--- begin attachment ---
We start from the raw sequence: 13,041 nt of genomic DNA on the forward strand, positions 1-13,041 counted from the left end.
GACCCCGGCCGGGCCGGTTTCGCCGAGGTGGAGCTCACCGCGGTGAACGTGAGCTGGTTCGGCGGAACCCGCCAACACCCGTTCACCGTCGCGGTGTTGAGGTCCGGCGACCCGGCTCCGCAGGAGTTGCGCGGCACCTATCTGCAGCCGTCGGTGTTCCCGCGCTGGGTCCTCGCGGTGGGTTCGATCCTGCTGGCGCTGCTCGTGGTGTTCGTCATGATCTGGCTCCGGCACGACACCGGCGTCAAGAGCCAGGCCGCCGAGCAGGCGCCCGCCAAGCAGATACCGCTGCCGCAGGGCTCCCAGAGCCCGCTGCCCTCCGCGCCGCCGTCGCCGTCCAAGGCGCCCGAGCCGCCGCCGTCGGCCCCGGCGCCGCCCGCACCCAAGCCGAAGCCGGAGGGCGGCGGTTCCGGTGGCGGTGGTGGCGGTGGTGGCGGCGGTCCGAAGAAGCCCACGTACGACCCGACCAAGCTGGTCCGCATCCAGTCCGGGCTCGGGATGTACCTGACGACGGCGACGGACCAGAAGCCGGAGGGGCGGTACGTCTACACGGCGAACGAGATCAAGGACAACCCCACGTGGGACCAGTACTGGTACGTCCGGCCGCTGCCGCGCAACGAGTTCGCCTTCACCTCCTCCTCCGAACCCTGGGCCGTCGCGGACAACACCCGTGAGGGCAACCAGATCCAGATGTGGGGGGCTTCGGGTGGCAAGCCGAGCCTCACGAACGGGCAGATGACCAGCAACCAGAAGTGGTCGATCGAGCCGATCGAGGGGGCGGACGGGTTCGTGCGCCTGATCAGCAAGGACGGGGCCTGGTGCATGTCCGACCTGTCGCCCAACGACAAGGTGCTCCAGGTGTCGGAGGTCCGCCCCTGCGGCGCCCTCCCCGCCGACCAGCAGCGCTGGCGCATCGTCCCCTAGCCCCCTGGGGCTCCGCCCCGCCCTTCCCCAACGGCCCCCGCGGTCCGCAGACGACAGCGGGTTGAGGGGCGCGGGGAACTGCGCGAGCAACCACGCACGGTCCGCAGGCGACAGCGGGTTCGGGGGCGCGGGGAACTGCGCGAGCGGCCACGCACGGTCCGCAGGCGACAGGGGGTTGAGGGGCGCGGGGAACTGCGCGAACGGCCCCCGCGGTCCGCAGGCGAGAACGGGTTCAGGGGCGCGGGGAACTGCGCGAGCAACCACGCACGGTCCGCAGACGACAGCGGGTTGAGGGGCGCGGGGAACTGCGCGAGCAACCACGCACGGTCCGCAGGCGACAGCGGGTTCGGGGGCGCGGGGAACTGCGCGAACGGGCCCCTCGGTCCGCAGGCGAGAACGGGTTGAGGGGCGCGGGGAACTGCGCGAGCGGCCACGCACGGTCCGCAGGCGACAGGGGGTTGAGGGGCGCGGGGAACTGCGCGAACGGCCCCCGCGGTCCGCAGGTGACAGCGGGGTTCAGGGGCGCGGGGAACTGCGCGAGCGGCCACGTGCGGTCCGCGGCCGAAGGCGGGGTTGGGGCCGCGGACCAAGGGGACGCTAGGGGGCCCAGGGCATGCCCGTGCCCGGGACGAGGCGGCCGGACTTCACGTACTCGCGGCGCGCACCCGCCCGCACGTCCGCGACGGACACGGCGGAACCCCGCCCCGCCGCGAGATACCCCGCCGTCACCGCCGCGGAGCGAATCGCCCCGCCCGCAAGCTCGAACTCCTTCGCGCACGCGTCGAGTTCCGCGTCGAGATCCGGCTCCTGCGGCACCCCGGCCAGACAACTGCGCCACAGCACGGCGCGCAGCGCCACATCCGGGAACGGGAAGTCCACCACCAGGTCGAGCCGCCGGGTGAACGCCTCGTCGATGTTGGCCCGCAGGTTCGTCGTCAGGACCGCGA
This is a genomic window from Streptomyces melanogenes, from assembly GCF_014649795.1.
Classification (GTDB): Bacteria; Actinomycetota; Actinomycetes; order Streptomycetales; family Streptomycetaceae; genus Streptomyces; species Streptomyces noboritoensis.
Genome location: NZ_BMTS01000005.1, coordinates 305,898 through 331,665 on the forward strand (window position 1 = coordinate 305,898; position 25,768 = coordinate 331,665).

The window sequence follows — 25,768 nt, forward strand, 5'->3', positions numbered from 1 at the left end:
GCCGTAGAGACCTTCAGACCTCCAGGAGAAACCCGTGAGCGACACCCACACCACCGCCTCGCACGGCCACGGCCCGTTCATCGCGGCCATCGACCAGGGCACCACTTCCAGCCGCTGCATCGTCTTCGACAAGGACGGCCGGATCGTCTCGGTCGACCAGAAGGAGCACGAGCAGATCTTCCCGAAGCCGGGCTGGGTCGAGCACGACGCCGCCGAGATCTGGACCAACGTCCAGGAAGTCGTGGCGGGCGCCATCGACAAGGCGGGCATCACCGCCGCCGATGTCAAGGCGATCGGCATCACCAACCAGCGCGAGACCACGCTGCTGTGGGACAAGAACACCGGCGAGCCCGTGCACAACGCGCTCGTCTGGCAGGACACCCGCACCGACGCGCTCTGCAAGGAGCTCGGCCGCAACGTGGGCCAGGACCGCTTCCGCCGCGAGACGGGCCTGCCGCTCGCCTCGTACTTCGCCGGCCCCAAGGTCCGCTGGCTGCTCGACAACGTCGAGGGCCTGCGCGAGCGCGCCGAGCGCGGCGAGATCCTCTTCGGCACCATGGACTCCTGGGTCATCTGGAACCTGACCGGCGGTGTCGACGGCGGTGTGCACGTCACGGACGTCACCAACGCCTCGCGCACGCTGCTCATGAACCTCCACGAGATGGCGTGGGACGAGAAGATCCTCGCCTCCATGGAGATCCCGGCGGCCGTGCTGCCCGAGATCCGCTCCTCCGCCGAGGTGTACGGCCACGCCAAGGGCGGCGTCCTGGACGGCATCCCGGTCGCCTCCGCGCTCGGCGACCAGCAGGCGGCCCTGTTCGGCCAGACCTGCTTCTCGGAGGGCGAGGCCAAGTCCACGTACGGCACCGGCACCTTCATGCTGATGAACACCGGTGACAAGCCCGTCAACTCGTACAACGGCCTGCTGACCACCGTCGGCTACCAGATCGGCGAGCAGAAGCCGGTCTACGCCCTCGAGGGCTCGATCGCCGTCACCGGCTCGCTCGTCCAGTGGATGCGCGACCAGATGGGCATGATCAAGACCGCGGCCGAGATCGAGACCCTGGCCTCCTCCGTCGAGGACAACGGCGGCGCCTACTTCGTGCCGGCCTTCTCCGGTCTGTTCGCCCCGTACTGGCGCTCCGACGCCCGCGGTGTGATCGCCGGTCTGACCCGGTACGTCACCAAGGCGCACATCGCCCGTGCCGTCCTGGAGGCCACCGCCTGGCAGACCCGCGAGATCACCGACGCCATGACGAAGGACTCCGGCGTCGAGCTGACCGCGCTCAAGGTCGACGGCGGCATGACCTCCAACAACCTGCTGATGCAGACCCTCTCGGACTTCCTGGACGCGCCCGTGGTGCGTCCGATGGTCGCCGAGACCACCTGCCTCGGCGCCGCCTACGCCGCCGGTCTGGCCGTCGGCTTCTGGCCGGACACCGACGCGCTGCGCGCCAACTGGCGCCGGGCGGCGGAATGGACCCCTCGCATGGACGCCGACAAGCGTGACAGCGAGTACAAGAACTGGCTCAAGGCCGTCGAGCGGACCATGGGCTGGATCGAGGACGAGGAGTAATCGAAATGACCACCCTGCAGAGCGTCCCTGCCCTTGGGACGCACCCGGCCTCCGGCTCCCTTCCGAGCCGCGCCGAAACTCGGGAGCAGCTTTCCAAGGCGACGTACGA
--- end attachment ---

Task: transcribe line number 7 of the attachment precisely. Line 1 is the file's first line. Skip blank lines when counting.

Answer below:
GCCGTAGAGACCTTCAGACCTCCAGGAGAAACCCGTGAGCGACACCCACACCACCGCCTCGCACGGCCACGGCCCGTTCATCGCGGCCATCGACCAGGGCACCACTTCCAGCCGCTGCATCGTCTTCGACAAGGACGGCCGGATCGTCTCGGTCGACCAGAAGGAGCACGAGCAGATCTTCCCGAAGCCGGGCTGGGTCGAGCACGACGCCGCCGAGATCTGGACCAACGTCCAGGAAGTCGTGGCGGGCGCCATCGACAAGGCGGGCATCACCGCCGCCGATGTCAAGGCGATCGGCATCACCAACCAGCGCGAGACCACGCTGCTGTGGGACAAGAACACCGGCGAGCCCGTGCACAACGCGCTCGTCTGGCAGGACACCCGCACCGACGCGCTCTGCAAGGAGCTCGGCCGCAACGTGGGCCAGGACCGCTTCCGCCGCGAGACGGGCCTGCCGCTCGCCTCGTACTTCGCCGGCCCCAAGGTCCGCTGGCTGCTCGACAACGTCGAGGGCCTGCGCGAGCGCGCCGAGCGCGGCGAGATCCTCTTCGGCACCATGGACTCCTGGGTCATCTGGAACCTGACCGGCGGTGTCGACGGCGGTGTGCACGTCACGGACGTCACCAACGCCTCGCGCACGCTGCTCATGAACCTCCACGAGATGGCGTGGGACGAGAAGATCCTCGCCTCCATGGAGATCCCGGCGGCCGTGCTGCCCGAGATCCGCTCCTCCGCCGAGGTGTACGGCCACGCCAAGGGCGGCGTCCTGGACGGCATCCCGGTCGCCTCCGCGCTCGGCGACCAGCAGGCGGCCCTGTTCGGCCAGACCTGCTTCTCGGAGGGCGAGGCCAAGTCCACGTACGGCACCGGCACCTTCATGCTGATGAACACCGGTGACAAGCCCGTCAACTCGTACAACGGCCTGCTGACCACCGTCGGCTACCAGATCGGCGAGCAGAAGCCGGTCTACGCCCTCGAGGGCTCGATCGCCGTCACCGGCTCGCTCGTCCAGTGGATGCGCGACCAGATGGGCATGATCAAGACCGCGGCCGAGATCGAGACCCTGGCCTCCTCCGTCGAGGACAACGGCGGCGCCTACTTCGTGCCGGCCTTCTCCGGTCTGTTCGCCCCGTACTGGCGCTCCGACGCCCGCGGTGTGATCGCCGGTCTGACCCGGTACGTCACCAAGGCGCACATCGCCCGTGCCGTCCTGGAGGCCACCGCCTGGCAGACCCGCGAGATCACCGACGCCATGACGAAGGACTCCGGCGTCGAGCTGACCGCGCTCAAGGTCGACGGCGGCATGACCTCCAACAACCTGCTGATGCAGACCCTCTCGGACTTCCTGGACGCGCCCGTGGTGCGTCCGATGGTCGCCGAGACCACCTGCCTCGGCGCCGCCTACGCCGCCGGTCTGGCCGTCGGCTTCTGGCCGGACACCGACGCGCTGCGCGCCAACTGGCGCCGGGCGGCGGAATGGACCCCTCGCATGGACGCCGACAAGCGTGACAGCGAGTACAAGAACTGGCTCAAGGCCGTCGAGCGGACCATGGGCTGGATCGAGGACGAGGAGTAATCGAAATGACCACCCTGCAGAGCGTCCCTGCCCTTGGGACGCACCCGGCCTCCGGCTCCCTTCCGAGCCGCGCCGAAACTCGGGAGCAGCTTTCCAAGGCGACGTACGA